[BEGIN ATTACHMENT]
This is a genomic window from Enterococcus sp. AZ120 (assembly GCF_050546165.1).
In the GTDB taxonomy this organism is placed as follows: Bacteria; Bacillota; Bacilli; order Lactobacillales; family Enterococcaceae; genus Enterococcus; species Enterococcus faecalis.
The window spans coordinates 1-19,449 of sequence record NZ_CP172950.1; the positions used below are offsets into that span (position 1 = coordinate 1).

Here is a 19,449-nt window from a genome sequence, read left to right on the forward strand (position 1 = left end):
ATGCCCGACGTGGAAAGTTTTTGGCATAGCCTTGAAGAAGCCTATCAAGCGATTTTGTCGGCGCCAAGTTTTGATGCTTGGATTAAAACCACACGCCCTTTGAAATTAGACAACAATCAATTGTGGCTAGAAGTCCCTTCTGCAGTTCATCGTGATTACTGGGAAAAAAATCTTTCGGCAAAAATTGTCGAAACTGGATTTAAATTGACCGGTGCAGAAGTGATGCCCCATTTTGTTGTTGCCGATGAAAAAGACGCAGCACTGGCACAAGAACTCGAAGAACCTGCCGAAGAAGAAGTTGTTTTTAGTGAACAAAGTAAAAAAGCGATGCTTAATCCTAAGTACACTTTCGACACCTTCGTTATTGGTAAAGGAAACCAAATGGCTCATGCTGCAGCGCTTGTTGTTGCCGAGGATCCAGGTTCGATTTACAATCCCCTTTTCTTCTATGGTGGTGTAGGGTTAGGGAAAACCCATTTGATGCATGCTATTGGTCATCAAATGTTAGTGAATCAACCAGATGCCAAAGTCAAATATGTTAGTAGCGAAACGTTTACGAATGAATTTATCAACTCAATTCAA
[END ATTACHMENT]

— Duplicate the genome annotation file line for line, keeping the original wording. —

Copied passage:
This is a genomic window from Enterococcus sp. AZ120 (assembly GCF_050546165.1).
In the GTDB taxonomy this organism is placed as follows: Bacteria; Bacillota; Bacilli; order Lactobacillales; family Enterococcaceae; genus Enterococcus; species Enterococcus faecalis.
The window spans coordinates 1-19,449 of sequence record NZ_CP172950.1; the positions used below are offsets into that span (position 1 = coordinate 1).

Here is a 19,449-nt window from a genome sequence, read left to right on the forward strand (position 1 = left end):
ATGCCCGACGTGGAAAGTTTTTGGCATAGCCTTGAAGAAGCCTATCAAGCGATTTTGTCGGCGCCAAGTTTTGATGCTTGGATTAAAACCACACGCCCTTTGAAATTAGACAACAATCAATTGTGGCTAGAAGTCCCTTCTGCAGTTCATCGTGATTACTGGGAAAAAAATCTTTCGGCAAAAATTGTCGAAACTGGATTTAAATTGACCGGTGCAGAAGTGATGCCCCATTTTGTTGTTGCCGATGAAAAAGACGCAGCACTGGCACAAGAACTCGAAGAACCTGCCGAAGAAGAAGTTGTTTTTAGTGAACAAAGTAAAAAAGCGATGCTTAATCCTAAGTACACTTTCGACACCTTCGTTATTGGTAAAGGAAACCAAATGGCTCATGCTGCAGCGCTTGTTGTTGCCGAGGATCCAGGTTCGATTTACAATCCCCTTTTCTTCTATGGTGGTGTAGGGTTAGGGAAAACCCATTTGATGCATGCTATTGGTCATCAAATGTTAGTGAATCAACCAGATGCCAAAGTCAAATATGTTAGTAGCGAAACGTTTACGAATGAATTTATCAACTCAATTCAA